' (un)certainties: Resources


We definitely would not be where we are now without the resources below, all of which are available for free online:

Hitch The World- "Cheeky fucker" who has hitchhiked around most of South and Central America and writes beautifully about it. Cannot recommend enough.
Open Destination- Solo female hitchhiker (has hitchhiked in places most people won't take (or operate) a tour bus to (e.g. DRC, Afghanistan)
TomsBikeTrip- One of my favourite blogs. Tom is a seasoned traveller who shuns air travel and writes about his experiences with an honest heart. He's made a very well received film and book about one particular(ly profound) journey in his life which unfortunately we don't have the means to experience yet. I urge you to watch and read.
That Emily Chappell- Absurdly brilliant cycle blogger who has a LOT of miles behind her and hopefully many more to come.
Solbeam- A travel blog a cut above the rest. Her writing is beautiful, rendering her experiences valuable for all who read.
Acrobat of the Road- This intrepid chap has hitchhiked in many places, including Iraq, Iran and Afghanistan when that fella George W Bush was having his way there.
Velabas- Cale is a hitchhiker who has an impressive amount of experience under his belt for his young age. He takes pride in his writing, and it shows. This blog has already helped us to plan some of the logistics of our next adventure.

BeWelcome- A lovely alternative to the excellent CouchSurfing which with strong non-profit values.
World Wide Opportunities on Organic Farms- You volunteer on an organic farm and they provide a place to sleep and some food to eat.
Workaway- We have found this to be the best of the bunch for work/volunteer opportunities. We've had some incredible experiences because of this site, plus it's much prettier and more functional than the WWOOF site. Helpx is great too.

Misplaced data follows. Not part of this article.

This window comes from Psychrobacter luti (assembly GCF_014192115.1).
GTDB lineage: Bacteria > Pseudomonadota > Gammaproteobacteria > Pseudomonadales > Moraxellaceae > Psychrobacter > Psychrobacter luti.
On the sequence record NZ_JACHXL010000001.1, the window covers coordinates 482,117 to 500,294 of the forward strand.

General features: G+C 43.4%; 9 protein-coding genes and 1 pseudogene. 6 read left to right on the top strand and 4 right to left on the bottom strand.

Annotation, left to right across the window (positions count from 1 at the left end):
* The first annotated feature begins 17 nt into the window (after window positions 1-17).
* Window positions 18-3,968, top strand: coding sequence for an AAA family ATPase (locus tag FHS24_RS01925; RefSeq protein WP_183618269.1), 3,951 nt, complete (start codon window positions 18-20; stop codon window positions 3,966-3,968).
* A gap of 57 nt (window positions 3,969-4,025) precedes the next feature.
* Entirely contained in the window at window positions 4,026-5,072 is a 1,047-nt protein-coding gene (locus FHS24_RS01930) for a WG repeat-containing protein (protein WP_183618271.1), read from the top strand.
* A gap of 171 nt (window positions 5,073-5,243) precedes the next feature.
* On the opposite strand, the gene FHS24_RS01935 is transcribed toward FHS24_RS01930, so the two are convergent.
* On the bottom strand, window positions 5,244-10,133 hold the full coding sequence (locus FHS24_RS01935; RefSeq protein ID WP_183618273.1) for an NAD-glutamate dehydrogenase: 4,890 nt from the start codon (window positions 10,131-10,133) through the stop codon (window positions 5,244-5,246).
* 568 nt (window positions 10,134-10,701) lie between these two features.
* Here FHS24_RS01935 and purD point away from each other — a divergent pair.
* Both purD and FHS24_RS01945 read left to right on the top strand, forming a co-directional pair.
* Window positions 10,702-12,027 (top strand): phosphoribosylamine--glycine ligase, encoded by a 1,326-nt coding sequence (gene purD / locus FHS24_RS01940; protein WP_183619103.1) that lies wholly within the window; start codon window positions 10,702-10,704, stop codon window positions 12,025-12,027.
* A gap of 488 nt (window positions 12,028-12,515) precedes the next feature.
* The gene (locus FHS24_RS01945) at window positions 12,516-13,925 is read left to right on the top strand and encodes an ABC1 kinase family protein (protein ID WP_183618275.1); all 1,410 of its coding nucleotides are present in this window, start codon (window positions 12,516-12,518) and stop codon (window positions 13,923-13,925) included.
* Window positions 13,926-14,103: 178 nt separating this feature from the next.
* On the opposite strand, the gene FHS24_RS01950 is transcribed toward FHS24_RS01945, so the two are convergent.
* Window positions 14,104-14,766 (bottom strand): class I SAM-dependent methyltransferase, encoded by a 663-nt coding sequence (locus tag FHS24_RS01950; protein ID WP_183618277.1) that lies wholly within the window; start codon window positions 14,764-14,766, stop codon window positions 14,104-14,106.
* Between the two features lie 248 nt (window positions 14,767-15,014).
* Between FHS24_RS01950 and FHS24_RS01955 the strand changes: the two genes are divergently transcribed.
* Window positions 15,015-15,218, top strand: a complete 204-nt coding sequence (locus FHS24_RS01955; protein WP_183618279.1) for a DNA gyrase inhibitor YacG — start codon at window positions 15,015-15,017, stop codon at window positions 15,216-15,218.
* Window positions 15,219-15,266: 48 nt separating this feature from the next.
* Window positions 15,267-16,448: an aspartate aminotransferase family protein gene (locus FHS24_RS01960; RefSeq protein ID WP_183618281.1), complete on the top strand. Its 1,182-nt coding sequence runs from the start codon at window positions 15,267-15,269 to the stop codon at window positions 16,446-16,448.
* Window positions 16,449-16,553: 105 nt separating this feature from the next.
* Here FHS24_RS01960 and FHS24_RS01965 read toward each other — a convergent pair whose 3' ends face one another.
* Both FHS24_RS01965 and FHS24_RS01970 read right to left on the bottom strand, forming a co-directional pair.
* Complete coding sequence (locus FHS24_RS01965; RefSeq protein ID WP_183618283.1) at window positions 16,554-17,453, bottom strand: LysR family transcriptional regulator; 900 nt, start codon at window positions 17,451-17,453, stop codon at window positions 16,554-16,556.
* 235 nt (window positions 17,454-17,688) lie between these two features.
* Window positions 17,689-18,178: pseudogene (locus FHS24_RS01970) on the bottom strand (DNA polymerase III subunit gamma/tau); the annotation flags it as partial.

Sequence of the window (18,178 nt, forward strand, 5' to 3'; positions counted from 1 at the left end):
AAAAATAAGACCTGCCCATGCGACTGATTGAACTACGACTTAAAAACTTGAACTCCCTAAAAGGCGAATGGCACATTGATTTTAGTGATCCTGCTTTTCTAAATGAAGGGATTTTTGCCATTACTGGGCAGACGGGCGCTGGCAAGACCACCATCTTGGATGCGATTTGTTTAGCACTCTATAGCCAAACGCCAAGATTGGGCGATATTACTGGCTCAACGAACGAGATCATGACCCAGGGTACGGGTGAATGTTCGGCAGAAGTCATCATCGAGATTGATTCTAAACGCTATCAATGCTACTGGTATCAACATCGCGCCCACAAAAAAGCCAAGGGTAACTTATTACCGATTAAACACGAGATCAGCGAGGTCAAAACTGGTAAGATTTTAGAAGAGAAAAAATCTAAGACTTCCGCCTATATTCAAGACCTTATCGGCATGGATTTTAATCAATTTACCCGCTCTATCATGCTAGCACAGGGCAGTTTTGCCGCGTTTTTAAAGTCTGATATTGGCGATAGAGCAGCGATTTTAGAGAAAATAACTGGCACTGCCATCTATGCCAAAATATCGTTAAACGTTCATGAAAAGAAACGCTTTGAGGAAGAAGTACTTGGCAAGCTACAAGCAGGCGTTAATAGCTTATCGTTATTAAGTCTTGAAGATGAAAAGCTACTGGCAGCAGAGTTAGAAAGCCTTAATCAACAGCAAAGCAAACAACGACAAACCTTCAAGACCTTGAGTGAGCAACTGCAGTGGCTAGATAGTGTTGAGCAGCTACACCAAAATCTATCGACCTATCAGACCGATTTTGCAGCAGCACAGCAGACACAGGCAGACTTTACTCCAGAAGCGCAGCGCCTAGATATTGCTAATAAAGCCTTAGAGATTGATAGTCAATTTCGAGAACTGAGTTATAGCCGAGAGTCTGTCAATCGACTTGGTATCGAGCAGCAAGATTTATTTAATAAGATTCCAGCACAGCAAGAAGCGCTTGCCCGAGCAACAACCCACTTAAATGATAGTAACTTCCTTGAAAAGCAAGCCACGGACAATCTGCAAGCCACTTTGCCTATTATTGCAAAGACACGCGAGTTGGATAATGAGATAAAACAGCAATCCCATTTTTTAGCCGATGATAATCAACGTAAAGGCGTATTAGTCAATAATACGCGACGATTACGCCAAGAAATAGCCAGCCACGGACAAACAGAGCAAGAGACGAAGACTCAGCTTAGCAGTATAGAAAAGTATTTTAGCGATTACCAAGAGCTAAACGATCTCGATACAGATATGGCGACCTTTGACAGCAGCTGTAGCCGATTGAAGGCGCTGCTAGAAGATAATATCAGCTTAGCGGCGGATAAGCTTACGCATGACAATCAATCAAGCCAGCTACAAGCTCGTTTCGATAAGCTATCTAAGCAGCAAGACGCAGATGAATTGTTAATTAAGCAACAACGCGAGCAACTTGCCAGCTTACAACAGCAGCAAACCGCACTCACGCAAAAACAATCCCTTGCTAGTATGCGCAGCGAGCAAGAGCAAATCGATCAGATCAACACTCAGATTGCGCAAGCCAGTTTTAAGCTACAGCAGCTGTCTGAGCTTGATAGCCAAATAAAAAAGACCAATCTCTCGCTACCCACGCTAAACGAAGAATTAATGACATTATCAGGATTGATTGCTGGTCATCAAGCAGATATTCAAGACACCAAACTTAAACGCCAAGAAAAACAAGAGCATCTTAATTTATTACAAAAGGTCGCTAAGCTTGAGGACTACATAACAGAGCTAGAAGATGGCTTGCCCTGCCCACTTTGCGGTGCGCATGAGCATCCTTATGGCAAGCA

Sacred Economics by Charles Eisenstein "Traces the history of money from ancient gift economies to modern capitalism, revealing how the money system has contributed to alienation, competition, and scarcity, destroyed community and necessitated endless growth. Today, these trends have reached their extreme- but in the wake of their collapse, we may find great opportunity to transiation to a more connected, ecological, and sustainable way of being."
The Moneyless Manifesto by Mark Boyle. Mark has been living without money (in the UK) for many years now, and here you can read about the how the whys and a whole lot more.

Ancient Futures- A very close look at the worth of gift economies and community and then, sadly, what happens when that breaks down.

1 comment:

  1. Fab blog and thoughts Anthony and thanks for the resources- introducing me to the Moneyless Manifesto and Sacred Economics- really valuable angle on life. Good luck in your travels- to get home by boat to the UK it will be easier from the Caribbean islands, Antigua is a useful port to hitch a ride. Sailing boats genearlly aim for April (after the Classic Boat festival) doing a loop north, near to Bermuda and then towards the Azores. Fair winds!